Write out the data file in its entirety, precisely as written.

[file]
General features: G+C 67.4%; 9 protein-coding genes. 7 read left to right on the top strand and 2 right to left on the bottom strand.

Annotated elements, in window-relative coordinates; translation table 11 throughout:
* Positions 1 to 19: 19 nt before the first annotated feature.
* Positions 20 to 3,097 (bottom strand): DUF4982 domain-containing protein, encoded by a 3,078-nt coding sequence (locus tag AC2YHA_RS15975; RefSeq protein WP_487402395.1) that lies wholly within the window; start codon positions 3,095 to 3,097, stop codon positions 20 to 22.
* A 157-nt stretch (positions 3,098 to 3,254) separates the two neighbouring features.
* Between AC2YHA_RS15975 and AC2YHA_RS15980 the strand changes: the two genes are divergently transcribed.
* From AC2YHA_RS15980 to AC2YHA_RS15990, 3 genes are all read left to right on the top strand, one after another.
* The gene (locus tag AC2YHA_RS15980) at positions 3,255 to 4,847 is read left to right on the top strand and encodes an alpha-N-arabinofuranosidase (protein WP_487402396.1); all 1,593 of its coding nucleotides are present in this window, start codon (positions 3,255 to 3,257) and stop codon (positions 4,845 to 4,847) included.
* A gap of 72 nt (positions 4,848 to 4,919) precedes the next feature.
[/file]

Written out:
General features: G+C 67.4%; 9 protein-coding genes. 7 read left to right on the top strand and 2 right to left on the bottom strand.

Annotated elements, in window-relative coordinates; translation table 11 throughout:
* Positions 1 to 19: 19 nt before the first annotated feature.
* Positions 20 to 3,097 (bottom strand): DUF4982 domain-containing protein, encoded by a 3,078-nt coding sequence (locus tag AC2YHA_RS15975; RefSeq protein WP_487402395.1) that lies wholly within the window; start codon positions 3,095 to 3,097, stop codon positions 20 to 22.
* A 157-nt stretch (positions 3,098 to 3,254) separates the two neighbouring features.
* Between AC2YHA_RS15975 and AC2YHA_RS15980 the strand changes: the two genes are divergently transcribed.
* From AC2YHA_RS15980 to AC2YHA_RS15990, 3 genes are all read left to right on the top strand, one after another.
* The gene (locus tag AC2YHA_RS15980) at positions 3,255 to 4,847 is read left to right on the top strand and encodes an alpha-N-arabinofuranosidase (protein WP_487402396.1); all 1,593 of its coding nucleotides are present in this window, start codon (positions 3,255 to 3,257) and stop codon (positions 4,845 to 4,847) included.
* A gap of 72 nt (positions 4,848 to 4,919) precedes the next feature.